The little-known Kara Sea has huge potential as a fishing area, according to the Russian Federal Agency for Fishing, which said certain rare species could be found there.
“We shall present soon a program on development of the promising fishing in the Kara Sea,” the agency’s Sergey Golovanov said during the fifth international conference on fishing in the Arctic.
According to the official, the Kara Sea’s advantage for the fishing industry is that it is a shelf sea which does not border any territorial waters of other states.
“This is why Russia can have its own fishing regulations there,” Golovanov said.
The Kara Sea is part of the Arctic Ocean north of Siberia. It remains frozen for over nine months a year, but is important as a fishing ground due to its balanced and stable ecology.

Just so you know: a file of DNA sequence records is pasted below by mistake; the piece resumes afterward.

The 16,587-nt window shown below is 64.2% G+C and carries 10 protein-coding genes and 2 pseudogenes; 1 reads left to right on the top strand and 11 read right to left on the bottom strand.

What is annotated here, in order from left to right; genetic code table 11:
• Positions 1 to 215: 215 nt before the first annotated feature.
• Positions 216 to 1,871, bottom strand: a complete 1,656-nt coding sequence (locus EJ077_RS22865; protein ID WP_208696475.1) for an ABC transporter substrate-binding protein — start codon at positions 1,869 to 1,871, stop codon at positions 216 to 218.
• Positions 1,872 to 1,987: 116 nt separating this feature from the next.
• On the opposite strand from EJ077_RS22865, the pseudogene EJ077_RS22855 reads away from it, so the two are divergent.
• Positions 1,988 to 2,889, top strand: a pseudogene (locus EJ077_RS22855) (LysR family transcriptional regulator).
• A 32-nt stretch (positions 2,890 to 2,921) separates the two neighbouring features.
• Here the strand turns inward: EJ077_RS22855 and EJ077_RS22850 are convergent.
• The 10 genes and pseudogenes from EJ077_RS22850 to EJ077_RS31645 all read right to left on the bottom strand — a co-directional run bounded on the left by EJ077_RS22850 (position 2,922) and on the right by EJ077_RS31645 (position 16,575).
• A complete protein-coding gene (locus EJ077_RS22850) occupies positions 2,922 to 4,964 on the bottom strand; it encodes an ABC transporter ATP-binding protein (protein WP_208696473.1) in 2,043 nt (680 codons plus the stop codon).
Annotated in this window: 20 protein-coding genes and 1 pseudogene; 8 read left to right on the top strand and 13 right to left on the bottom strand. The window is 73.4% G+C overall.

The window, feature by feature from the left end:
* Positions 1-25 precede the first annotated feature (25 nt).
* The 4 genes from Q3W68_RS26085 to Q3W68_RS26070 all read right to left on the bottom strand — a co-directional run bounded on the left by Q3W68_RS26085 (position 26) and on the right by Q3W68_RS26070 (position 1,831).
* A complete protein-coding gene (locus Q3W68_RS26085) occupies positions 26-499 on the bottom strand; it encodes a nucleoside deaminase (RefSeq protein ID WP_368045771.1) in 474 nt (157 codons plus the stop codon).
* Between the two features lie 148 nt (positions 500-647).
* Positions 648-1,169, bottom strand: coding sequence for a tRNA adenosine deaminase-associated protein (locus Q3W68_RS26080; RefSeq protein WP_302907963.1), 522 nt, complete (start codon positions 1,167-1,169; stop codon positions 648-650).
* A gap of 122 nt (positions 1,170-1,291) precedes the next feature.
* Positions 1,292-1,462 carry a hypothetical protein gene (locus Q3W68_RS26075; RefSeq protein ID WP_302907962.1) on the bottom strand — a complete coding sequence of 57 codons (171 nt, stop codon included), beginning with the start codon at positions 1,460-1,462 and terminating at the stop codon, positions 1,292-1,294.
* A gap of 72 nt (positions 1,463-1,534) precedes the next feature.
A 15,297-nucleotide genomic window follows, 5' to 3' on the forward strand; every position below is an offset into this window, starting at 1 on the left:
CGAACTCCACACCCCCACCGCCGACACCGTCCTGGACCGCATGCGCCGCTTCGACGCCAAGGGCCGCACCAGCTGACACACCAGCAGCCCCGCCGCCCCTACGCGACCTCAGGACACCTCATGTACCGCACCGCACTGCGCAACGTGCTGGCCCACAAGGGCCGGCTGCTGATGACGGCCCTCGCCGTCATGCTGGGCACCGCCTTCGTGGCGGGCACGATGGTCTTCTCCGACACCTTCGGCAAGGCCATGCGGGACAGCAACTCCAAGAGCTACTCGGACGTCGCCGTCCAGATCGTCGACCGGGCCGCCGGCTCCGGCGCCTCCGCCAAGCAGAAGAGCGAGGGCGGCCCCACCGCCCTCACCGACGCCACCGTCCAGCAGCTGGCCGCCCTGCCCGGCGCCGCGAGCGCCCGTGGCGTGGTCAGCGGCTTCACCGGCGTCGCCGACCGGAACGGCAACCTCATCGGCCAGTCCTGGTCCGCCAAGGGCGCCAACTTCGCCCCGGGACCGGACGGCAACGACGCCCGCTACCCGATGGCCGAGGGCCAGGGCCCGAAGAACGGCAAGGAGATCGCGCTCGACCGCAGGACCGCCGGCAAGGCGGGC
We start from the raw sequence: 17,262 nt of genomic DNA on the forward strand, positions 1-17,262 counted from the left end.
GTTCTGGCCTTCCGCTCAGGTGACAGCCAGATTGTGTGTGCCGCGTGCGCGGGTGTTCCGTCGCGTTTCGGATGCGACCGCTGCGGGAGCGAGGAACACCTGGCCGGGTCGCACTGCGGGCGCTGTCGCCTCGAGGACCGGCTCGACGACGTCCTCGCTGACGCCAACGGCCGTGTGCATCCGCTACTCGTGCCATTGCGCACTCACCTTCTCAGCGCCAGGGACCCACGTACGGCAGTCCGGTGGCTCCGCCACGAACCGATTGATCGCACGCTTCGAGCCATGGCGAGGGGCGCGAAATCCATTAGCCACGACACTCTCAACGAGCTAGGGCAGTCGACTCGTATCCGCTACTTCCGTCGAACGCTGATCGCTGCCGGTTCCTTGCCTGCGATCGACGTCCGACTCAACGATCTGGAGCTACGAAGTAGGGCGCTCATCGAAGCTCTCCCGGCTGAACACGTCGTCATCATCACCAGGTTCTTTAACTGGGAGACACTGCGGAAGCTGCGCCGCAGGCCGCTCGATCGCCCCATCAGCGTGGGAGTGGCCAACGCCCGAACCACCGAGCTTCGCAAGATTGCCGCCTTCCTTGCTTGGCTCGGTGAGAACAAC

Scientists from the Polar Fishing and Ocean Studies Institute who have been actively studying the Kara Sea for more than 20 years found a wide range of fish and other marine life forms there.
They confirmed halibut live in the sea, though formerly specialists believed they lived only in the Norwegian or Greenland Seas. The Kara Sea is also rich in polar cod, capelin, flounder, perch and snow crab. The haul of polar cod is expected to reach 2,000 tons this year.
“We forecast a possible growth of crab, like it was in the Barents Sea,” said Golovanov.
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